To those lucky enough not to have been following this story since its bitter beginnings, Samantha Brick is a woman. She wrote an article for the Daily Mail on Tuesday, complaining that other women hate her because she’s too beautiful. The utter irrelevance of the piece, the galling arrogance of the idea, and Ms Brick’s failure to meet the standards of ‘beauty’ for many readers was a red rag to a platoon of bulls. The page was inundated with comments, and thus was born a temporary mini-phenomenon for both traditional and social media.
Now, the ante just keeps getting upped:
The self-parody alert apparently hasn’t gone off at Daily Mail HQ. Or maybe it has, and someone pulled the wires out and stamped on it a few times because the sound it made was just too beautiful for human ears. Even seasoned press disparagers are watching the continued apparently-uncontrolled-but-possibly-self-aware tailspin of the Samantha Brick non-story with a kind of pinch-nosed amusement so, apart from the fact that we’ve not linked to the story directly, they’ve won. The Daily Mail have found the winning formula.
They’ve created a totally bizarre perpetual motion machine of a story that runs entirely on its own perceived notoriety, regardless of the number of meta- prefixes required to explain the situation. I might be wrong, but I think we’ve become meta-meta-meta-interested, in that the most interesting aspect is that meta-meta-interested parties (who recognise the cheap ad-revenue-maximising strategy being employed) still go back for more. If that interests you, it’s time to get a job in a philosophy department. Or at the Guardian.
And, when half of the Milky Way is torn asunder as an indirect result of them, I think we’d all be justified in hating Samantha Brick for her looks.
Oxford astrophysicist Professor Steve Rawlings was found dead on Wednesday. He was by all accounts an excellent academic, and I can vouch for the quality of his undergraduate lectures. Most importantly, my thoughts go out to his family, friends and the Oxford Physics community.
The tabloids’ thoughts, however, are nowhere to be seen (do they even have any?). I hate the prurient, half-baked insinuation flying around after a possibly-suspicious death, but sadly this one is close enough to home (I’m a physicist at Oxford University) that I have read some of it. I took the Telegraph’s hot-off-the-press reporting with an appropriate pinch of salt, revulsion and intrigue (the Beeb and Guardian being far too measured at this stage in proceedings to allow me to accrue any goss), but it’s The Sun which really took the biscuit, and pissed all over it like a US Marine. Murdoch’s red-top opens its sombre tribute to the great prof with
An Oxford University don has been found dead at a rival lecturer’s home after a suspected academic row.
A ‘rival’ lecturer? What does that even mean? Last time I checked, Oxford’s admittedly-unusual teaching system was not adversarial, and academics are notoriously benign. But, for those of us thickies for whom decoding nonsensical innuendo is too complicated, The Sun still delivers. Later in the article, it explains:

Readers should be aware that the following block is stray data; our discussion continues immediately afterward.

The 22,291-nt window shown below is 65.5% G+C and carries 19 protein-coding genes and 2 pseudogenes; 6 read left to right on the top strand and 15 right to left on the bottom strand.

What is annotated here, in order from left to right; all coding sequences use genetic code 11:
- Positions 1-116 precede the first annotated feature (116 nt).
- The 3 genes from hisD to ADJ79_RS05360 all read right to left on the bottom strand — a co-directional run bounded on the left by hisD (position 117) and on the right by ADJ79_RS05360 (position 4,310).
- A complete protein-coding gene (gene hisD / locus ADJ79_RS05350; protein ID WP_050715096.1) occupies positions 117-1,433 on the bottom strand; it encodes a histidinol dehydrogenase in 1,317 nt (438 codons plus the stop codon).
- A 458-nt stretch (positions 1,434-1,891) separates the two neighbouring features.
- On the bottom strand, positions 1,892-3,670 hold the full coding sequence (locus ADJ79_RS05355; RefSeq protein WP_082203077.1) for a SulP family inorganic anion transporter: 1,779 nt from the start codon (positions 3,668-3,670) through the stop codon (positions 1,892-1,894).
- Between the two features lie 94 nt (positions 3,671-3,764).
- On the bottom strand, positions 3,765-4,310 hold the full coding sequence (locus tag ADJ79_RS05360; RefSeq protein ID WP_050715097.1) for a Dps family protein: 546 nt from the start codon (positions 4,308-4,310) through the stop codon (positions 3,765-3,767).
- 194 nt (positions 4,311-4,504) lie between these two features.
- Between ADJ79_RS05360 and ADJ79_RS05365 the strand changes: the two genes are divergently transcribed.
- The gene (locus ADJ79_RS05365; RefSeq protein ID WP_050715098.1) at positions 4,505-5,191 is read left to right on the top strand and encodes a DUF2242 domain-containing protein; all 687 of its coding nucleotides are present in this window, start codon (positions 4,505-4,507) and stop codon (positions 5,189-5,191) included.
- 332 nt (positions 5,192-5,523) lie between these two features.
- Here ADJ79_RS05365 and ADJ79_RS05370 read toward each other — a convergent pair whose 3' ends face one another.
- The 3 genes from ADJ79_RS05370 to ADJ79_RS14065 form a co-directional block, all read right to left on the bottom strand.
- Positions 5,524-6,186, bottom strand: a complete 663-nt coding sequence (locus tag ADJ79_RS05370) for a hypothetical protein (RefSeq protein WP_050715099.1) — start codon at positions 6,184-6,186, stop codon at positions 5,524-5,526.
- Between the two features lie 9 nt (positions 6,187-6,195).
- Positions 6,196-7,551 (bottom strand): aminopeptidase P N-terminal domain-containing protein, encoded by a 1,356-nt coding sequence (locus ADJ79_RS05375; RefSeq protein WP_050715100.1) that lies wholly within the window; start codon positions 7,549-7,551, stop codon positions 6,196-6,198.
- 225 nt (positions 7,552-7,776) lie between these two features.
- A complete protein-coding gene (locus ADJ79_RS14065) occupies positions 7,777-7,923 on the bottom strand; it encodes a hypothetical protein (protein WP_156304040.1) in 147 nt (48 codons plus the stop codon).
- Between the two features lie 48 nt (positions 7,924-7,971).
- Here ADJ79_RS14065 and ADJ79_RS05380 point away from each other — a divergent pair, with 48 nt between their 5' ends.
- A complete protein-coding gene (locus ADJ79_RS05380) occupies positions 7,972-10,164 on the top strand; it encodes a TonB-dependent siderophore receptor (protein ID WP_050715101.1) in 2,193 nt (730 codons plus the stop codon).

Prof Rawlings was based at St Peter’s College…in Oxford—setting of the Inspector Morse TV murders.
Oh, thanks The Sun, that’s really put this tragedy in a context I can relate to: it’s like a trite televised murder mystery! Now I understand. I guess a world of easy caricatures, cheap cultural shorthand and ‘rival academics’ who might kill one-another over differing interpretations of Bayes’ theorem is easier to write about than waiting for a police investigation to pan out in order to report actual facts.
Fuck you, The Sun.
And fuck you, The Daily Mail: they couldn’t even confine their self-satisfaction at having spotted the Morse connection to the article, and blurted it out in the headline:
Oxford don quizzed over the death of professor who was his best friend (with all the hallmarks of a Morse mystery)
Oh, so he’s his best friend now? I guess that does make some sense, given that they tell us
Professor Rawlings and Dr Sivia co-wrote a book titled Foundations of Science Mathematics…available for £13.99.
Sorry, what? Not content with merely ‘sickening’ and keen to rack up ‘bizarre’ to boot, The Mail’s remorseless search for not-even-circumstantial or just plain irrelevant non-evidence extended to seeking out some Amazon reviews for their co-written tome on maths. ‘It covers everything I need and will be useful to look back at maths I have done in the past, for future reference,’ explained a witness. I mean, student. Who read a book they wrote in 1999 and posted a review on the Internet. If that isn’t admissible evidence in our so-called justice system, I think we should probably abandon it right now and initiate universal Trial by Media in the Court of Public Opinion.
Every time a newspaper comes near something I know anything about, bullshit, inaccuracy and innuendo are thrown about as though salacious copy sells copies or something. The self-parodying, stereotype-laden stories in The Sun and The Mail lend the world a warm, simplistic familiarity, rather more like an episode of Inspector Morse than the diverse, messy world they claim to relate. Real life is far more interesting, and the real people in it far more complex than the column-filling caricatures in the tabloids. And one of those real people is now dead, and many whose lives he touched are now grieving. Have some fucking sympathy.
Rest in peace, Professor Rawlings.